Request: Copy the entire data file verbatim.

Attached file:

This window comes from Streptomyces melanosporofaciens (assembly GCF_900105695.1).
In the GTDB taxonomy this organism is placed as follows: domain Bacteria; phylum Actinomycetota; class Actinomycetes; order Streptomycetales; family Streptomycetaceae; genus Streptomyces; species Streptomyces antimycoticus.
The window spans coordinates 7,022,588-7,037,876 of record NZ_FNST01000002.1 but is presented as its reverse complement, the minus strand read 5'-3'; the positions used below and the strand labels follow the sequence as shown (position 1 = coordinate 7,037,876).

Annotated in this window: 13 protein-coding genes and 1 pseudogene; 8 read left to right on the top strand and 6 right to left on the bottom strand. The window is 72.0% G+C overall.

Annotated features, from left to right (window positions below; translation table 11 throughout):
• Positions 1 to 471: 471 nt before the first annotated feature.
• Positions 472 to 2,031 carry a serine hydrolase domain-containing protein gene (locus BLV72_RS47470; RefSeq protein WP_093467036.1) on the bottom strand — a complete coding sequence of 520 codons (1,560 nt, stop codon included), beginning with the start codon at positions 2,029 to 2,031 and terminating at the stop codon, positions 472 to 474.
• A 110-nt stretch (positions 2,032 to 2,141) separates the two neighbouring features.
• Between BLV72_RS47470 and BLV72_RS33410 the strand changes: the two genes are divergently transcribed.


This window comes from Streptomyces melanosporofaciens (assembly GCF_900105695.1).
In the GTDB taxonomy this organism is placed as follows: domain Bacteria; phylum Actinomycetota; class Actinomycetes; order Streptomycetales; family Streptomycetaceae; genus Streptomyces; species Streptomyces antimycoticus.
The window spans coordinates 7,022,588-7,037,876 of record NZ_FNST01000002.1 but is presented as its reverse complement, the minus strand read 5'-3'; the positions used below and the strand labels follow the sequence as shown (position 1 = coordinate 7,037,876).

Annotated in this window: 13 protein-coding genes and 1 pseudogene; 8 read left to right on the top strand and 6 right to left on the bottom strand. The window is 72.0% G+C overall.

Annotated features, from left to right (window positions below; translation table 11 throughout):
• Positions 1 to 471: 471 nt before the first annotated feature.
• Positions 472 to 2,031 carry a serine hydrolase domain-containing protein gene (locus BLV72_RS47470; RefSeq protein WP_093467036.1) on the bottom strand — a complete coding sequence of 520 codons (1,560 nt, stop codon included), beginning with the start codon at positions 2,029 to 2,031 and terminating at the stop codon, positions 472 to 474.
• A 110-nt stretch (positions 2,032 to 2,141) separates the two neighbouring features.
• Between BLV72_RS47470 and BLV72_RS33410 the strand changes: the two genes are divergently transcribed.